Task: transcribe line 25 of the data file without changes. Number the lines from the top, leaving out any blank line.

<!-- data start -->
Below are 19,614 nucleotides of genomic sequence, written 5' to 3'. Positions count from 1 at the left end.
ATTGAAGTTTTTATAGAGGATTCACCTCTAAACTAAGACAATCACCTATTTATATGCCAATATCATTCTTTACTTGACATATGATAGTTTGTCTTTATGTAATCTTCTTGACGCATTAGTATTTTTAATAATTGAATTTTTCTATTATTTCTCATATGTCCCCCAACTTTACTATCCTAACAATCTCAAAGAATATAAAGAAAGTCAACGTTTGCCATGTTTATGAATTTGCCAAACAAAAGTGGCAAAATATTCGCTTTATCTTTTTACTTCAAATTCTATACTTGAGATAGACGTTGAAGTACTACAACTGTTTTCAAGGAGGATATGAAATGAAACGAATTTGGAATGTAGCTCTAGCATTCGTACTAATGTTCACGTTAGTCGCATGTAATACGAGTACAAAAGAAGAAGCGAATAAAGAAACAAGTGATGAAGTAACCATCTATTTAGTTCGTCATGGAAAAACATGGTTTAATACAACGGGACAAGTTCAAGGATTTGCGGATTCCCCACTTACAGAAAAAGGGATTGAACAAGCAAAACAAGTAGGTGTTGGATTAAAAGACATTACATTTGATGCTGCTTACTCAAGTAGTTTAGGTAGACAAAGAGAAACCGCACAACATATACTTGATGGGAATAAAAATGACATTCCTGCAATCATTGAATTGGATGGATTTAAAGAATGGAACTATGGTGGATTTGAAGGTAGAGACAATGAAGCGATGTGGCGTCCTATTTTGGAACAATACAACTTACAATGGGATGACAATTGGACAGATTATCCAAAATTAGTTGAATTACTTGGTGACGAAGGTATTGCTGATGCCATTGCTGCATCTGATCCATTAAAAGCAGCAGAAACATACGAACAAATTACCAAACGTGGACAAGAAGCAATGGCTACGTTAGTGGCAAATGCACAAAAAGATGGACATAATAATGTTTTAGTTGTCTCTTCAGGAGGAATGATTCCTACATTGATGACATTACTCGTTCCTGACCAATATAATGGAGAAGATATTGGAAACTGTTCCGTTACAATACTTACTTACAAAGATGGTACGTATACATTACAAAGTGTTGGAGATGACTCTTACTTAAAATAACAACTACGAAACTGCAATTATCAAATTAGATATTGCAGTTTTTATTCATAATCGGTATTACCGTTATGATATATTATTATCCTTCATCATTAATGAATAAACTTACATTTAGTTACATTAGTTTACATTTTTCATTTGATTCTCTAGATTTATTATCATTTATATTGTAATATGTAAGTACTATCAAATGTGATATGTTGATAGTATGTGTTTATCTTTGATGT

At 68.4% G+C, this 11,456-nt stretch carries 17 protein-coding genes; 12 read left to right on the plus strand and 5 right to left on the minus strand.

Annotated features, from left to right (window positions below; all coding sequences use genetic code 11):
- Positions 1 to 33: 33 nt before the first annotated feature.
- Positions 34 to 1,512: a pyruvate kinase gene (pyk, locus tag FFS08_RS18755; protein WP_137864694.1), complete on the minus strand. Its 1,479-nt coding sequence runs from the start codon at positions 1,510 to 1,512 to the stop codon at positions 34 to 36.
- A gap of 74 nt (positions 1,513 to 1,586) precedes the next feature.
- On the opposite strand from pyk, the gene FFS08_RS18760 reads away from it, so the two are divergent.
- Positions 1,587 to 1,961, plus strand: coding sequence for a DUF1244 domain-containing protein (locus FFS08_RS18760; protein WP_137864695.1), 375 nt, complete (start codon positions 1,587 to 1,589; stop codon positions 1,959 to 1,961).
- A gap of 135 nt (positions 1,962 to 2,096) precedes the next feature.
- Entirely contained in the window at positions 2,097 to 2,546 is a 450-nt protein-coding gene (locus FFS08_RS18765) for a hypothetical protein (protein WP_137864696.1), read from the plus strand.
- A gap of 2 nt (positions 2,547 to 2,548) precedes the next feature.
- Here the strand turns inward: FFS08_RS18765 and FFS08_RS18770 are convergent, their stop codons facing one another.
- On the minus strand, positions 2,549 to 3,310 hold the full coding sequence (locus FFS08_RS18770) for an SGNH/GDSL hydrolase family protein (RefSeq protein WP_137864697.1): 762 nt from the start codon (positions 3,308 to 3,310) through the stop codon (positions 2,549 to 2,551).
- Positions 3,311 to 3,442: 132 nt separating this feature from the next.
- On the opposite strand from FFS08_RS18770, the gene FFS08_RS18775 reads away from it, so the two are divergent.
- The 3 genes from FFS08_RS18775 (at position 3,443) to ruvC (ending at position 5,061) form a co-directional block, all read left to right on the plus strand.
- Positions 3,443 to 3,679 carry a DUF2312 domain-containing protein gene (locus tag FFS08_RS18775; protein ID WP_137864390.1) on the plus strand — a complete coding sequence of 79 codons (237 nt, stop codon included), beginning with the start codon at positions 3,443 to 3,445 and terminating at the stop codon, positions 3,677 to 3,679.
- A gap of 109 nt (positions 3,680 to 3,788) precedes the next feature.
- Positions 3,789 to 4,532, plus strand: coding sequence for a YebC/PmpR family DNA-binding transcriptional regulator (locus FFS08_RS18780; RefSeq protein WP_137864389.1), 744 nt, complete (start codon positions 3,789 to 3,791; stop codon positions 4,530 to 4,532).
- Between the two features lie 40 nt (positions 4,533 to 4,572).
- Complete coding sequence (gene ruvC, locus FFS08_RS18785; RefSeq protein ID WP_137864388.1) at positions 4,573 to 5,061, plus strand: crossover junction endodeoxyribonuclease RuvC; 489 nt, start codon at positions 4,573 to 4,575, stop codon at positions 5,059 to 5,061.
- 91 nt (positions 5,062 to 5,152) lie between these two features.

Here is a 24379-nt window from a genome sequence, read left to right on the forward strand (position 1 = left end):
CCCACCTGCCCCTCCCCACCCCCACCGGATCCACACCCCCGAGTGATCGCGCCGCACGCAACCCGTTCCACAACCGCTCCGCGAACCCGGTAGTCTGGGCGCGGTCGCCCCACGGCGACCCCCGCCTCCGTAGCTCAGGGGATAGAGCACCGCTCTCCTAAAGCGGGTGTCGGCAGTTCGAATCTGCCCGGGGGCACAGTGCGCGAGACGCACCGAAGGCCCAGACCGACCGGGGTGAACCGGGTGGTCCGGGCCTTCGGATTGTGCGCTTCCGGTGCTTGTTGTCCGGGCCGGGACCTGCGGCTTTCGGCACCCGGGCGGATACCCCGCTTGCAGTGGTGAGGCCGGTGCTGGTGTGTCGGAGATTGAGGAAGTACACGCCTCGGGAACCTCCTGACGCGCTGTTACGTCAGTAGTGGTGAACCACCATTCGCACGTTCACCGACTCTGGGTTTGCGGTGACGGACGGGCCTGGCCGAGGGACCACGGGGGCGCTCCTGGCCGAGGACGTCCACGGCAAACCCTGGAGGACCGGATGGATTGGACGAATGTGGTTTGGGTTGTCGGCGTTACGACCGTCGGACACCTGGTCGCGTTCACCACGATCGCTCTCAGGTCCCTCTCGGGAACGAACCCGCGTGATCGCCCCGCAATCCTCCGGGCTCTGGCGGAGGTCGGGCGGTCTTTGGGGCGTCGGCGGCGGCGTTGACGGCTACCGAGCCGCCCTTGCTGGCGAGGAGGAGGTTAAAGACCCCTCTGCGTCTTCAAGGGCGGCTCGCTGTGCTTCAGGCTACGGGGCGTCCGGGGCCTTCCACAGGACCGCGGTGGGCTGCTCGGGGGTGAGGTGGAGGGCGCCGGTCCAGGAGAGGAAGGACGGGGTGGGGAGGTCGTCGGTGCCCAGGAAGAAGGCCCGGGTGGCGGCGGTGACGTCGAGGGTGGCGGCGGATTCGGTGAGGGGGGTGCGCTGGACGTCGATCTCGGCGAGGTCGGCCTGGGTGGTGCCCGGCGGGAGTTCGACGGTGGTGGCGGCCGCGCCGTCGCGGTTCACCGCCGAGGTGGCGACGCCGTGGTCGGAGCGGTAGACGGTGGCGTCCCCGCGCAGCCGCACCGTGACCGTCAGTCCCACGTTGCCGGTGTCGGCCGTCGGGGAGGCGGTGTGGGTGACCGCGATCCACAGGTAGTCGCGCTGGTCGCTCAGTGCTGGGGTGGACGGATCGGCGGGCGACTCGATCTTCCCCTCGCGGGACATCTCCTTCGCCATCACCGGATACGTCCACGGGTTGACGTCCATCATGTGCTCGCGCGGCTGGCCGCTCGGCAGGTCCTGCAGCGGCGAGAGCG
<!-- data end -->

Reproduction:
CCCACCTGCCCCTCCCCACCCCCACCGGATCCACACCCCCGAGTGATCGCGCCGCACGCAACCCGTTCCACAACCGCTCCGCGAACCCGGTAGTCTGGGCGCGGTCGCCCCACGGCGACCCCCGCCTCCGTAGCTCAGGGGATAGAGCACCGCTCTCCTAAAGCGGGTGTCGGCAGTTCGAATCTGCCCGGGGGCACAGTGCGCGAGACGCACCGAAGGCCCAGACCGACCGGGGTGAACCGGGTGGTCCGGGCCTTCGGATTGTGCGCTTCCGGTGCTTGTTGTCCGGGCCGGGACCTGCGGCTTTCGGCACCCGGGCGGATACCCCGCTTGCAGTGGTGAGGCCGGTGCTGGTGTGTCGGAGATTGAGGAAGTACACGCCTCGGGAACCTCCTGACGCGCTGTTACGTCAGTAGTGGTGAACCACCATTCGCACGTTCACCGACTCTGGGTTTGCGGTGACGGACGGGCCTGGCCGAGGGACCACGGGGGCGCTCCTGGCCGAGGACGTCCACGGCAAACCCTGGAGGACCGGATGGATTGGACGAATGTGGTTTGGGTTGTCGGCGTTACGACCGTCGGACACCTGGTCGCGTTCACCACGATCGCTCTCAGGTCCCTCTCGGGAACGAACCCGCGTGATCGCCCCGCAATCCTCCGGGCTCTGGCGGAGGTCGGGCGGTCTTTGGGGCGTCGGCGGCGGCGTTGACGGCTACCGAGCCGCCCTTGCTGGCGAGGAGGAGGTTAAAGACCCCTCTGCGTCTTCAAGGGCGGCTCGCTGTGCTTCAGGCTACGGGGCGTCCGGGGCCTTCCACAGGACCGCGGTGGGCTGCTCGGGGGTGAGGTGGAGGGCGCCGGTCCAGGAGAGGAAGGACGGGGTGGGGAGGTCGTCGGTGCCCAGGAAGAAGGCCCGGGTGGCGGCGGTGACGTCGAGGGTGGCGGCGGATTCGGTGAGGGGGGTGCGCTGGACGTCGATCTCGGCGAGGTCGGCCTGGGTGGTGCCCGGCGGGAGTTCGACGGTGGTGGCGGCCGCGCCGTCGCGGTTCACCGCCGAGGTGGCGACGCCGTGGTCGGAGCGGTAGACGGTGGCGTCCCCGCGCAGCCGCACCGTGACCGTCAGTCCCACGTTGCCGGTGTCGGCCGTCGGGGAGGCGGTGTGGGTGACCGCGATCCACAGGTAGTCGCGCTGGTCGCTCAGTGCTGGGGTGGACGGATCGGCGGGCGACTCGATCTTCCCCTCGCGGGACATCTCCTTCGCCATCACCGGATACGTCCACGGGTTGACGTCCATCATGTGCTCGCGCGGCTGGCCGCTCGGCAGGTCCTGCAGCGGCGAGAGCG